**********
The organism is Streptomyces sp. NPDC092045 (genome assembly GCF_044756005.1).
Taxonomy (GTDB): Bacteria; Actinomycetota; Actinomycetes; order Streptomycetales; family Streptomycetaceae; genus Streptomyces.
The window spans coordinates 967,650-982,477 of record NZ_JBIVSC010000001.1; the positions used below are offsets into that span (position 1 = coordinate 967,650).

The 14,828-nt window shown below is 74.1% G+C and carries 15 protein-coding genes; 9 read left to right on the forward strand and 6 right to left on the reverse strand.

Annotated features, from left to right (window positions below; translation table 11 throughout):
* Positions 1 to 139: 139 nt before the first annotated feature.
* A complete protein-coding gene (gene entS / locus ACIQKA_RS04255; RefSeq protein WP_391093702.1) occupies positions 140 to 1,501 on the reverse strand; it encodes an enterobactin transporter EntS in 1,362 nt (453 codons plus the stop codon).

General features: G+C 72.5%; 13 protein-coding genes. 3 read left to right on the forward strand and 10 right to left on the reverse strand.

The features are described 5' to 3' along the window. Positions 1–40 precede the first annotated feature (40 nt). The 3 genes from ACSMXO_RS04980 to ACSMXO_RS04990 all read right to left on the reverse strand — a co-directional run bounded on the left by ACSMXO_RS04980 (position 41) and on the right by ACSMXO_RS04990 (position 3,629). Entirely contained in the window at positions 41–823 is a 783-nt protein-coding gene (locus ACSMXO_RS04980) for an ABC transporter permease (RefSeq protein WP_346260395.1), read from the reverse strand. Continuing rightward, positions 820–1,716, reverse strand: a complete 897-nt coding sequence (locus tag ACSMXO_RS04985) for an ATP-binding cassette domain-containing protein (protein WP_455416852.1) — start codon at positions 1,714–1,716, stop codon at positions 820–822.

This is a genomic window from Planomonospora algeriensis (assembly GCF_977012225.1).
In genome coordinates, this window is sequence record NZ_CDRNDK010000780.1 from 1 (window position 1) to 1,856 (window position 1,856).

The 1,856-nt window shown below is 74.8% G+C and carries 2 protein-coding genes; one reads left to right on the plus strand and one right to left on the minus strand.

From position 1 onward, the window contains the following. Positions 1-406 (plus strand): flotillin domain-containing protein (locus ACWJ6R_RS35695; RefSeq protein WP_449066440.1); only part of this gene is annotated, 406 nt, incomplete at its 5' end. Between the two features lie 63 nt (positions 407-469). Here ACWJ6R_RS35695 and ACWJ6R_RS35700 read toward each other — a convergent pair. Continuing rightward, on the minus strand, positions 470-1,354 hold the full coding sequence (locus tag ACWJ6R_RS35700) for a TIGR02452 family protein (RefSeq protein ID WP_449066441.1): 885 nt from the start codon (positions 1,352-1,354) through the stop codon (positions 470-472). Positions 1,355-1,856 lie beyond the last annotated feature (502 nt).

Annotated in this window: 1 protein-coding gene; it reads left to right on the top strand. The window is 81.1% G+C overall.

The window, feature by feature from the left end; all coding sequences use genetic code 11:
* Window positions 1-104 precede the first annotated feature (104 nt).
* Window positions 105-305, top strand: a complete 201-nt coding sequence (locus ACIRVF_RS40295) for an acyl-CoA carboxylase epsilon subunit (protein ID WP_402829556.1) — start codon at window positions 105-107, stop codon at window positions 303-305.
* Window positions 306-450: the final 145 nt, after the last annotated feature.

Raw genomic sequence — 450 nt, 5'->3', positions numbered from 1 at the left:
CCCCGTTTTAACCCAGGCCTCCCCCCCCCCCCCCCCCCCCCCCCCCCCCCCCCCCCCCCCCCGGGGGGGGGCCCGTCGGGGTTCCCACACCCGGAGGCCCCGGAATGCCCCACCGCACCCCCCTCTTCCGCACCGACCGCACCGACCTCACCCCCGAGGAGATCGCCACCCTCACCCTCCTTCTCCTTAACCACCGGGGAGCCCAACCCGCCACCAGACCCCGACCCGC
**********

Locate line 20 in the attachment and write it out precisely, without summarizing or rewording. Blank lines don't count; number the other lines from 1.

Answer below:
CCCCGTTTTAACCCAGGCCTCCCCCCCCCCCCCCCCCCCCCCCCCCCCCCCCCCCCCCCCCCGGGGGGGGGCCCGTCGGGGTTCCCACACCCGGAGGCCCCGGAATGCCCCACCGCACCCCCCTCTTCCGCACCGACCGCACCGACCTCACCCCCGAGGAGATCGCCACCCTCACCCTCCTTCTCCTTAACCACCGGGGAGCCCAACCCGCCACCAGACCCCGACCCGC